San Francisco Fed leader Daly likely not major player in SVB saga, officials say

Failure of the SVB: The blame game continues

San Francisco Fed Chair Mary Daly, whose district experienced the second-largest bank failure in U.S. history and has become the target of criticism, would not normally have been a key figure overseeing the Silicon Valley bank, several past and current Feds have said officials told CNBC.

A highly centralized design of the Fed’s oversight of large banks like SVB, with assets in excess of $100 billion, placed oversight under the staff and leadership of the Federal Reserve Board of Governors in Washington.

Regional Fed chairmen may have more or less involvement in oversight of their largest banks, these officials said, but key policy and enforcement decisions would have been made in Washington, not by Daly.

“She wasn’t in the chain of command,” a former Fed bank president told CNBC. “Surveillance actions by Fed staff in San Francisco would have been approved by Washington.”

Daly and Fed executives declined to comment on the report. The officials who spoke to CNBC asked for anonymity so they could speak openly on the issue.

Washington takes the lead

Regional bank presidents and supervisory staff directly oversee smaller community banks with assets under $100 billion.

But while auditors for big banks who work in the regional offices can be hired and fired by regional bank presidents, most of their reporting is overseen by the board in Washington.

The collapse of the SVB in early March sent shockwaves through the banking industry, raising fears of bank runs on mid-sized and small banks.

The data shows that hundreds of billions of dollars have flowed out of smaller banks, some going to larger banks, and hundreds of billions more are leaving the banking system and ending up in money market funds.

It raised significant questions about the Fed’s banking supervision and its failure to act more vigorously on issues it had previously identified, including a concentrated deposit base and mismanaged interest rate duration risk.

Both the House and Senate held hearings on the issue this week, with Republicans accusing Daly and the Bank of San Francisco of focusing more on climate change risk than financial risk.

“The San Francisco Fed focused on exploring left-wing politics in which it had absolutely no experience and ignored one of the most fundamental risks in the banking sector — interest rate risk,” said Republican Sen. Bill Hagerty of Tennessee.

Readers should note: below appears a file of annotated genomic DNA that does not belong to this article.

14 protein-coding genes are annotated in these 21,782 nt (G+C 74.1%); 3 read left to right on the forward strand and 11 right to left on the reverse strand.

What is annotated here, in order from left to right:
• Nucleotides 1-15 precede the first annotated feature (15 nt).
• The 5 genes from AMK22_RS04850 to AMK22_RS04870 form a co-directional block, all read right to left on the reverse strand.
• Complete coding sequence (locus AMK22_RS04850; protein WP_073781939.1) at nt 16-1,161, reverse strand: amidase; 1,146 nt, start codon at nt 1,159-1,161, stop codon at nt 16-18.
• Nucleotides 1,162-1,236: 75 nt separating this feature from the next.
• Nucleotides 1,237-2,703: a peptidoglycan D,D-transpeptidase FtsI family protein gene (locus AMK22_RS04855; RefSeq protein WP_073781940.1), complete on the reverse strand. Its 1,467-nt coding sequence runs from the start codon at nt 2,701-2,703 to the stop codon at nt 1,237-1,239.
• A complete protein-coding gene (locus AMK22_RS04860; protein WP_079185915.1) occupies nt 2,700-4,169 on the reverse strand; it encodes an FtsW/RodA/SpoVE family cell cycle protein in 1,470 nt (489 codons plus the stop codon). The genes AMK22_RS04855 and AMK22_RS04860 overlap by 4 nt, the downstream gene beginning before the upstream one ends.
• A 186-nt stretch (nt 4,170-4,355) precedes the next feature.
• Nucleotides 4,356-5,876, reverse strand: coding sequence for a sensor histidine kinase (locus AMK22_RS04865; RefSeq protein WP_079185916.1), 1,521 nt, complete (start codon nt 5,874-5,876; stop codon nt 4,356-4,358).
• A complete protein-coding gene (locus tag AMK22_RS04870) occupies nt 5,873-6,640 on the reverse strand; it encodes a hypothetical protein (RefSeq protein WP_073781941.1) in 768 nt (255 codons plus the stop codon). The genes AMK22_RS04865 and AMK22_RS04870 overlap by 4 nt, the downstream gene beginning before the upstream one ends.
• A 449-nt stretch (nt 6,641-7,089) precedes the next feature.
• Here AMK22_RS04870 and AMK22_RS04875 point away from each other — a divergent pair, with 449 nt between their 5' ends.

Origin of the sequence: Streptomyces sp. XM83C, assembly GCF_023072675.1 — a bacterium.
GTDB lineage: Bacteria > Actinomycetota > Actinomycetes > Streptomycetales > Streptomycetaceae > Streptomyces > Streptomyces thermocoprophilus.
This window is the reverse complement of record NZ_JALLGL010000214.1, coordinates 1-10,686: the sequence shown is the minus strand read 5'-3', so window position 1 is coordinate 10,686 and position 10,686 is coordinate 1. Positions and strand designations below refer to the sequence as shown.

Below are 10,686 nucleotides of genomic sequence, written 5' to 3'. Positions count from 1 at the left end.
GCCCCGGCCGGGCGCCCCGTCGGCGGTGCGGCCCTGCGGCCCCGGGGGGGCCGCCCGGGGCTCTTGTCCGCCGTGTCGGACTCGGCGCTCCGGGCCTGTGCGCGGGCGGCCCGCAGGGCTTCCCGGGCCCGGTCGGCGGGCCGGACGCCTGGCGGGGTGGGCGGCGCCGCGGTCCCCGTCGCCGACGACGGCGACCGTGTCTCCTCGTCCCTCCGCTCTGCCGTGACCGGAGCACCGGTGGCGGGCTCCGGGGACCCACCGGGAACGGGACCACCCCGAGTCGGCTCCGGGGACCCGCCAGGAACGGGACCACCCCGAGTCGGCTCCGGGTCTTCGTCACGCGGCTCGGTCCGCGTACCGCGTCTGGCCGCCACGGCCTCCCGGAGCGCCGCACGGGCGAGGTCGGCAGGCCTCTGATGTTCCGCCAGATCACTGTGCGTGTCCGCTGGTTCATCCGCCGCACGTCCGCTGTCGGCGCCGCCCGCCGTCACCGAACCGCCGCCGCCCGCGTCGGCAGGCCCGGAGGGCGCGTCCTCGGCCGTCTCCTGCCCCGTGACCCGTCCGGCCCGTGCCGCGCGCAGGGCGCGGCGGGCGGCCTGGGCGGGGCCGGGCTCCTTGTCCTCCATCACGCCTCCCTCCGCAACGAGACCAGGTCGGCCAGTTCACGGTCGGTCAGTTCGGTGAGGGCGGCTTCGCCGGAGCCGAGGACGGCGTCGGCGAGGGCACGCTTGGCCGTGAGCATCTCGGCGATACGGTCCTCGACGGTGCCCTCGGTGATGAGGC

Talk but do nothing

In response, Michael Barr, the Fed’s vice chairman for oversight, broadly acknowledged that the board was at the center of oversight, where local auditors reported to the board, saying, “The San Francisco Federal Reserve Bank’s auditors have these problems approached the board, called them to the bank … and these measures were not implemented in time.

The SVB experienced massive growth in 2020 and 2021, moving into the big banking organization category, where most of the oversight was handled by San Francisco Fed auditors, who reported primarily to Washington.

Mary Daly, President of the San Francisco Federal Reserve, reacts at the Los Angeles World Affairs Council City Hall on October 15, 2019, Los Angeles, California, USA.

Ann Sapphire | Reuters

A former Fed official said Washington sets the strike zone for banks by setting guidelines, and local auditors will determine whether the bank meets those policy requirements.

In the case of SVB, regulators have issued seven issues requiring immediate attention, or matters requiring immediate attention, related to liquidity and interest rate risk.

Officials said those MRAs or MRIAs were approved by Washington. In the summer of 2022, the bank’s rating was downgraded to “sufficient” and the governance was rated “deficit”.

The bank is not well managed and is subject to growth restrictions. It’s not known if prosecutors urged Washington to take tougher action.

However, regulators did not take any more stringent steps at their disposal, including fines, injunctions, or enforcement actions that would have been public.

conflict of interest

Former Fed officials interviewed by CNBC said they’ve experienced instances of frustration when they urged Washington to act faster or more forcefully on a bank, but their complaints had little effect.

It is not known if Daly urged Washington to take any action.

The SVB president sat on the San Francisco Fed board, and a Fed official said regional Fed presidents are barred from participating in oversight of members of their board.

But if the case was serious, Daly could have asked the SVB board to resign from the board, a former official said.

The failure of the SVB raises significant questions about the Fed’s supervisory structure: Should more powers be delegated to regional presidents? Does the Fed give enough priority to monetary policy at the highest level of supervision?

A former official told CNBC that Daly is unlikely to emerge blameless from the ongoing investigation.

But the official said she couldn’t be said to be making the key decisions related to the bank’s failure. A review of what went wrong is likely to point more to Washington, its regulatory bureaucracy, and board leadership than it does to San Francisco.

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Clarification: Fed Vice Chairman Michael Barr was referring to the SVB’s board when he spoke of auditors taking problems with the bank to the “board”. A previous version was unclear at the reference. At a bank like SVB, local auditors are tasked with making day-to-day decisions based on a regulatory framework established by the Fed’s Board of Governors and consulting with board staff on follow-up decisions.